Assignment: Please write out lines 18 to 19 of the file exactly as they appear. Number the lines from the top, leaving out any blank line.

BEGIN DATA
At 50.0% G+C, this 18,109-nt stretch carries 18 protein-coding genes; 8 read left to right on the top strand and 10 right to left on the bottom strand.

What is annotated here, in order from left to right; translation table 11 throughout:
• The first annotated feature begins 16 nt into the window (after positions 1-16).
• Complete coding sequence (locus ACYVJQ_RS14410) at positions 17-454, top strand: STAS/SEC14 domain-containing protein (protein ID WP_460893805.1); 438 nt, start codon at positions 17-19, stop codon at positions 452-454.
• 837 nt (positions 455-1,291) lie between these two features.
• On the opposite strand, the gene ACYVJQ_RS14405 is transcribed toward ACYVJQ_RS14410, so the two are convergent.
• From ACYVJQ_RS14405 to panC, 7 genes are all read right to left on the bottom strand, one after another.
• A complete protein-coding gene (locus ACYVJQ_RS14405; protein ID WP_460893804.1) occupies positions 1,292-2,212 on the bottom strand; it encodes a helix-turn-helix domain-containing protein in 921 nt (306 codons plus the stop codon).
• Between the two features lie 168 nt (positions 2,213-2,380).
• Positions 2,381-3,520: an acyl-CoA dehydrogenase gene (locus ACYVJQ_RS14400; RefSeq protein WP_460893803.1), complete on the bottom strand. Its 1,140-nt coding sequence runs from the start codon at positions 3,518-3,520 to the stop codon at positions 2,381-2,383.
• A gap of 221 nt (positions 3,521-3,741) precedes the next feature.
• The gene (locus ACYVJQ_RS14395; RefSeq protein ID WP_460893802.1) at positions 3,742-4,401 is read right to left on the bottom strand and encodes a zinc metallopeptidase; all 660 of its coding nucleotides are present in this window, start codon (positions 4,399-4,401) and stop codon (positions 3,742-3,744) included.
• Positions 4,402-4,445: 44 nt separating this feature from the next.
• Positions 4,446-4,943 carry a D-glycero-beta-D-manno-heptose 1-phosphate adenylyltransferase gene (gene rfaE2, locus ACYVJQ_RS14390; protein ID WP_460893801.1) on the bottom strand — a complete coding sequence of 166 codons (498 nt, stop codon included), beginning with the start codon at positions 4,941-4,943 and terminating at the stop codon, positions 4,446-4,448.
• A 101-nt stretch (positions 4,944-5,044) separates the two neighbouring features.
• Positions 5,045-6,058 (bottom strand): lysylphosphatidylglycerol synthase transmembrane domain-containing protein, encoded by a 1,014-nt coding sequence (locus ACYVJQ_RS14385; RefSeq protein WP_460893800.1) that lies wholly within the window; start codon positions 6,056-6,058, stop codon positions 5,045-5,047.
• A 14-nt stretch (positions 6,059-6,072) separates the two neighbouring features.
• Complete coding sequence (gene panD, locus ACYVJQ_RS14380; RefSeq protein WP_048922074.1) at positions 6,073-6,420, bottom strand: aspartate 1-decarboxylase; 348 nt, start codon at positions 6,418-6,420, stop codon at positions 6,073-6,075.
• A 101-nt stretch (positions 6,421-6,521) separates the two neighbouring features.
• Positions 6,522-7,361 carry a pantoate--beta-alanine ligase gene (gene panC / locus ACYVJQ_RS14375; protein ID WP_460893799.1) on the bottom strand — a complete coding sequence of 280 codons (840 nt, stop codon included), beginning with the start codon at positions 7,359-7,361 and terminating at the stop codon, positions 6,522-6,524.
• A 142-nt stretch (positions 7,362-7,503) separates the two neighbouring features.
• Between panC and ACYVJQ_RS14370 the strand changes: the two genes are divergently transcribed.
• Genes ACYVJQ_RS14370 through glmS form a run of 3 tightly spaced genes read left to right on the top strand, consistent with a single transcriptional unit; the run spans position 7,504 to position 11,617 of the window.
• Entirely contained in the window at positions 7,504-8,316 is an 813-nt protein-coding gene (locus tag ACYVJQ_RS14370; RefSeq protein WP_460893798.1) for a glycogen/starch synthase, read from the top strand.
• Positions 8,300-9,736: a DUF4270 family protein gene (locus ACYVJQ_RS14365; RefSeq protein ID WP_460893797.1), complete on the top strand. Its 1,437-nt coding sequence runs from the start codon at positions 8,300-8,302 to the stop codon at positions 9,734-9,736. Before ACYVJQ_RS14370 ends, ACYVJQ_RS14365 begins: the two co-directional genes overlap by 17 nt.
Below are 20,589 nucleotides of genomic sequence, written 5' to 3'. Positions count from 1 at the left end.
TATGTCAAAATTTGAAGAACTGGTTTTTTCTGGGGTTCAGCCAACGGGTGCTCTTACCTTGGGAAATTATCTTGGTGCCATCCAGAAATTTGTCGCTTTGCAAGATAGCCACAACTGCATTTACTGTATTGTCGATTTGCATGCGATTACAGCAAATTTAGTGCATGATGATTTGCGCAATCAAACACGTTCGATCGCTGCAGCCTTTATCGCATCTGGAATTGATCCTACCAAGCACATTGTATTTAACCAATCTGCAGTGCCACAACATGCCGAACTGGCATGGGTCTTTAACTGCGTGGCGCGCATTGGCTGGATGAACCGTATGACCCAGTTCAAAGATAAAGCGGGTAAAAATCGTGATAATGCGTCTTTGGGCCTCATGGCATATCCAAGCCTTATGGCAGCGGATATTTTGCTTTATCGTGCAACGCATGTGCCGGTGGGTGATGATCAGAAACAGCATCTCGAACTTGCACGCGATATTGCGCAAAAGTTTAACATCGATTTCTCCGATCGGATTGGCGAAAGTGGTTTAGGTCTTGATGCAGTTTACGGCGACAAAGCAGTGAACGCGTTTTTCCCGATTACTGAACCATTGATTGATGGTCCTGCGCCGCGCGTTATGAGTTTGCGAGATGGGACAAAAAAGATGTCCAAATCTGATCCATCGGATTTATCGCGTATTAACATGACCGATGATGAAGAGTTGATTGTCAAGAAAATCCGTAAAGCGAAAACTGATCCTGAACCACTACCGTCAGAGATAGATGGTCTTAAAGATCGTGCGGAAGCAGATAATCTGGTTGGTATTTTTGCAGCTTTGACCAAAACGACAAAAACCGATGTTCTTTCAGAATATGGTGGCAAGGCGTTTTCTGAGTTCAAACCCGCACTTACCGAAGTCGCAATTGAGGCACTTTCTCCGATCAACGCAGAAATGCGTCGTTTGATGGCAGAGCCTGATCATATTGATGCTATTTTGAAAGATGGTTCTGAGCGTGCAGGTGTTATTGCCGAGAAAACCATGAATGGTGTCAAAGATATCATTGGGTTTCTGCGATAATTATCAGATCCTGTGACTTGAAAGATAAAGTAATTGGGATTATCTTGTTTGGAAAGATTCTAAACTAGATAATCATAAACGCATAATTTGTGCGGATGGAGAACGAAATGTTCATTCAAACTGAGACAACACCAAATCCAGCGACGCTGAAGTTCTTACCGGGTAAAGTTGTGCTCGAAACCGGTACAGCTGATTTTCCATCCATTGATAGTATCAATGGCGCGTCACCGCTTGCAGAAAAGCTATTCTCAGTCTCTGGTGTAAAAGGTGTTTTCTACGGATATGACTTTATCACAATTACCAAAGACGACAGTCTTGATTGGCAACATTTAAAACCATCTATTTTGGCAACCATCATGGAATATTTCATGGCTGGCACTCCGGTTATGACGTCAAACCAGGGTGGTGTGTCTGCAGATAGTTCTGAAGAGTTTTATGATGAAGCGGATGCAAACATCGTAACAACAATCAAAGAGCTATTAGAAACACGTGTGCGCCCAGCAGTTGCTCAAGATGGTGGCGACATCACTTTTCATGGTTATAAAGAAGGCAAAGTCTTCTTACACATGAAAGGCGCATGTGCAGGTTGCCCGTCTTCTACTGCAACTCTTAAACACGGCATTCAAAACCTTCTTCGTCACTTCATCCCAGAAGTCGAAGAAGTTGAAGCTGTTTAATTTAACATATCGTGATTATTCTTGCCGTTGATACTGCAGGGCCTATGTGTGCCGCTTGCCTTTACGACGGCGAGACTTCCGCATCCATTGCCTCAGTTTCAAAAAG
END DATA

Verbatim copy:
• Complete coding sequence (gene panD, locus ACYVJQ_RS14380; RefSeq protein WP_048922074.1) at positions 6,073-6,420, bottom strand: aspartate 1-decarboxylase; 348 nt, start codon at positions 6,418-6,420, stop codon at positions 6,073-6,075.
• A 101-nt stretch (positions 6,421-6,521) separates the two neighbouring features.